You can get the Smashwords formatting guide free on the site or from Amazon. But here’s a distilled version of those great guidelines. Keeping these basics in mind has helped me get more than twenty distinct titles to work over there.
They recently upgraded to be able to handle 10 meg documents instead of the original 5 meg limit
You can direct-upload epubs (More about that in a minute) which bypass the Meatgrinder and just have to pass a validation check. (more about that later, too).
Their customer service responds much faster than formerly and is very helpful)
Do all your formatting through two menus: Styles and Formatting/Paragraph. Set up paragraph indents, text orientation (left, center, or right), line spacing, and any extra spaces between lines that are recurring. You won’t need tabs, spacebar hits, and you can make page breaks, start chapters mid-page, and other “normal book” features.
You cannot, however, do running heads or footers, or page numbers. Those are not applicable to ebooks, anyway. You can set up page sizes and margins around the text through the page setup menu. Different ereaders will resize text and pages dimensions, but your margins should remain and your text will resize and flow to fit the viewer page.
Stick to a limited number of different fonts and type sizes. Times New Roman, Garamond, and Ariel are all safe. 16 pt to 10 pt is a safe size range.
Make charts, tables, or other graphics separately and insert them as jpeg images, inline, so that they show up correctly at 100% of the size you inserted. If you try to resize them Smashwords meatgrinder likely will get the size wrong. Beware of putting many graphics in the file, though or it will go over the 10 gig limit. Making files into epubs shrinks the size somewhat.
Calibre is a free program that comverts to epubs but I have had Calibre epubs fail the validation check at Smashwords. I even had some experienced HTML people check my files and they said Smashwords was listing error they couldn’t find. There are other free epub converting programs. I have not investigated most of them.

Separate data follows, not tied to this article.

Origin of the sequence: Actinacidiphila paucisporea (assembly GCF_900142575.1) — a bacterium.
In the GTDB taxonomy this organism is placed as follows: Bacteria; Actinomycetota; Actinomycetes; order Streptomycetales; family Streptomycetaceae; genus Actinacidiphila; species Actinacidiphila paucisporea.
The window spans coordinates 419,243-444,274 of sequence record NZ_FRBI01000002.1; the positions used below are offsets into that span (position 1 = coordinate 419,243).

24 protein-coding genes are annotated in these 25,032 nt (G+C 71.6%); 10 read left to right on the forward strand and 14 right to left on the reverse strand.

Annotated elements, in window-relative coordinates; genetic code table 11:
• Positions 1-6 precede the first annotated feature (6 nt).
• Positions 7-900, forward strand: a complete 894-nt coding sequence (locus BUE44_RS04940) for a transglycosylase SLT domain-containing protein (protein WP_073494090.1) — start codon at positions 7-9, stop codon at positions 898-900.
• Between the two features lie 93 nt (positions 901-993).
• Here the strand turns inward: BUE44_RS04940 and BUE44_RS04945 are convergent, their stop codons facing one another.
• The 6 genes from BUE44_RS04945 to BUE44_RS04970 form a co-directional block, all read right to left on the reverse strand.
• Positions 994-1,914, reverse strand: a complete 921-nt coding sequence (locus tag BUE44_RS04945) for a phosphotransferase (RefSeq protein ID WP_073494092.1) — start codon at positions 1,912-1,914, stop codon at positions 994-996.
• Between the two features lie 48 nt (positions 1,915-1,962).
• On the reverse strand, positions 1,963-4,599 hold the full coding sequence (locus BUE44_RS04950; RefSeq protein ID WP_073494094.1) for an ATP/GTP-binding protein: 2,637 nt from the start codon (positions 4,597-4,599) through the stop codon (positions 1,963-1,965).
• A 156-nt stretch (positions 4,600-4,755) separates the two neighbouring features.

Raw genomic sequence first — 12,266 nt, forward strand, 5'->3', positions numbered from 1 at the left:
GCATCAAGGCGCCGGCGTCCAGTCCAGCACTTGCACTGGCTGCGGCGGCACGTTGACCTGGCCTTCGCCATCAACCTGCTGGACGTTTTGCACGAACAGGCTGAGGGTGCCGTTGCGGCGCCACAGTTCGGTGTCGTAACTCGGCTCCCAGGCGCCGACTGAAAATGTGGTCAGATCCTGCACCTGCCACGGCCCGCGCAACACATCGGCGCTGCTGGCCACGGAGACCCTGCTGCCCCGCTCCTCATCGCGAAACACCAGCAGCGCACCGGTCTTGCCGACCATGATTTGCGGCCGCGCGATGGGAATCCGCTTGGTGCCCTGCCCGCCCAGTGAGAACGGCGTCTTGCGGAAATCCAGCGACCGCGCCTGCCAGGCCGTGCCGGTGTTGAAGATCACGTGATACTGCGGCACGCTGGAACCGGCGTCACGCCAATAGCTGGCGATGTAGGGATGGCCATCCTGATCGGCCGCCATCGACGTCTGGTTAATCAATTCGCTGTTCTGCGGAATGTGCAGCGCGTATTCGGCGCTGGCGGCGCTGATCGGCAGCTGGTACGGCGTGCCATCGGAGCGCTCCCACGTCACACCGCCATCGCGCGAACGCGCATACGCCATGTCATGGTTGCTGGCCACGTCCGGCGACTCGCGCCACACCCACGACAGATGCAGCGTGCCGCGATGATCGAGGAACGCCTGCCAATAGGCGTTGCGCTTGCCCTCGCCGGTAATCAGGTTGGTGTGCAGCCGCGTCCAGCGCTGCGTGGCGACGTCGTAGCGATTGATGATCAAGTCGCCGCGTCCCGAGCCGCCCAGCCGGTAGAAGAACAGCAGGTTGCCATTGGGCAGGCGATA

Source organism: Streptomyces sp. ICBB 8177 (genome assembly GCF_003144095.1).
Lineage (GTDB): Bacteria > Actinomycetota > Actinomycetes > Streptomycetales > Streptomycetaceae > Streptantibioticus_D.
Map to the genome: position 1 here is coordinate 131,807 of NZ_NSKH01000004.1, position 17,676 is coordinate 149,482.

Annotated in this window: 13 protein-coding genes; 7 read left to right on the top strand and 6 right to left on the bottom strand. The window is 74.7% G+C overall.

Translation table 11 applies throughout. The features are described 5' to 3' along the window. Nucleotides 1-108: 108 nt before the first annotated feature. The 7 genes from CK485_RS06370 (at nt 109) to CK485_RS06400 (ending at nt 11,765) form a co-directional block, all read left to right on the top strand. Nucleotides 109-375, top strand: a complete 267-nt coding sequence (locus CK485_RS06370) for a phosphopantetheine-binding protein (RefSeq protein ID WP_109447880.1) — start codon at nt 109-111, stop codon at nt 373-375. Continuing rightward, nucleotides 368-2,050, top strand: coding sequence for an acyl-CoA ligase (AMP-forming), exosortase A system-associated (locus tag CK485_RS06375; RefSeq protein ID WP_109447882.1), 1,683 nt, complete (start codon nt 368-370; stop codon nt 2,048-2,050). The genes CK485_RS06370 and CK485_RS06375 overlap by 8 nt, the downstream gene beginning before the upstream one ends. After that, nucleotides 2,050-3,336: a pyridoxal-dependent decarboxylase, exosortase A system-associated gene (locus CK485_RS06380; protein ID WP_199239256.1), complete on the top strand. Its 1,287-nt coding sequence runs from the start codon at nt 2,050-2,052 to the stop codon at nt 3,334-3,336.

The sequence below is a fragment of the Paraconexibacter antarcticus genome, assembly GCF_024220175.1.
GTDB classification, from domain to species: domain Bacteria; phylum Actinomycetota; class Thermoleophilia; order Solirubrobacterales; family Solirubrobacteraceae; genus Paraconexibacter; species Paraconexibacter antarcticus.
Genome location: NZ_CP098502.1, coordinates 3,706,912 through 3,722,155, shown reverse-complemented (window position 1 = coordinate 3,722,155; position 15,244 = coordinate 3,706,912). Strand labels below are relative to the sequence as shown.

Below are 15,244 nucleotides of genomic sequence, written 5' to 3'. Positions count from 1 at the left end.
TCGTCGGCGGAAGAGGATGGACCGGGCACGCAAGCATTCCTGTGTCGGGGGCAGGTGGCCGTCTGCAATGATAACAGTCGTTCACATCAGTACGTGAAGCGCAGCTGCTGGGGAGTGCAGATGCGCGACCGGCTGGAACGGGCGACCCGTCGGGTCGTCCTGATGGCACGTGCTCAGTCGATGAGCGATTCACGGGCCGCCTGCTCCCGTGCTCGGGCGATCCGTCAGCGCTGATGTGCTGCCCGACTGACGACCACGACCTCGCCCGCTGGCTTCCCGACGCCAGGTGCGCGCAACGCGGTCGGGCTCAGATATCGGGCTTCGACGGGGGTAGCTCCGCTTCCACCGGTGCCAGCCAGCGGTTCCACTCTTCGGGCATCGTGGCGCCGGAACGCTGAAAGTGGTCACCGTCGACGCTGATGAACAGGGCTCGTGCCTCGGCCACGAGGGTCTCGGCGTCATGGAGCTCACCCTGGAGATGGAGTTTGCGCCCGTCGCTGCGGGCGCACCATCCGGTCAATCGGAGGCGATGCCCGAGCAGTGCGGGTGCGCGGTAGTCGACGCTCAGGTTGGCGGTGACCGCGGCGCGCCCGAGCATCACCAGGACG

Concerning epubs, I use a program called Atlantis, which is very similar to Microsoft Word, costs $35, and has an automatic epub converter. Just choose “save special” and fill out the metadata form. The program includes a validation step, and I haven’t had one of the epub files fail at Smashwords yet. The epubs it creates are larger size than Calibre, but if Calibre files are rejected, you haven’t gained anything.
You cannot use an auto-table of contents generator to create your linked Table of Contents. You need to bookmark each chapter title, or other element you want linked to the TOC, and then create hyperlinks from the TOC to the chapter title or element. It’s also a good idea to link back to the TOC, using the bookmark/hyperlink settings. This same system allows you to put as many back-and forth links into you text as you wish, so that you can make source credits, appendixes, and any kind of links you wish.
Others who have experience with Smashwords, please tell me what I missed.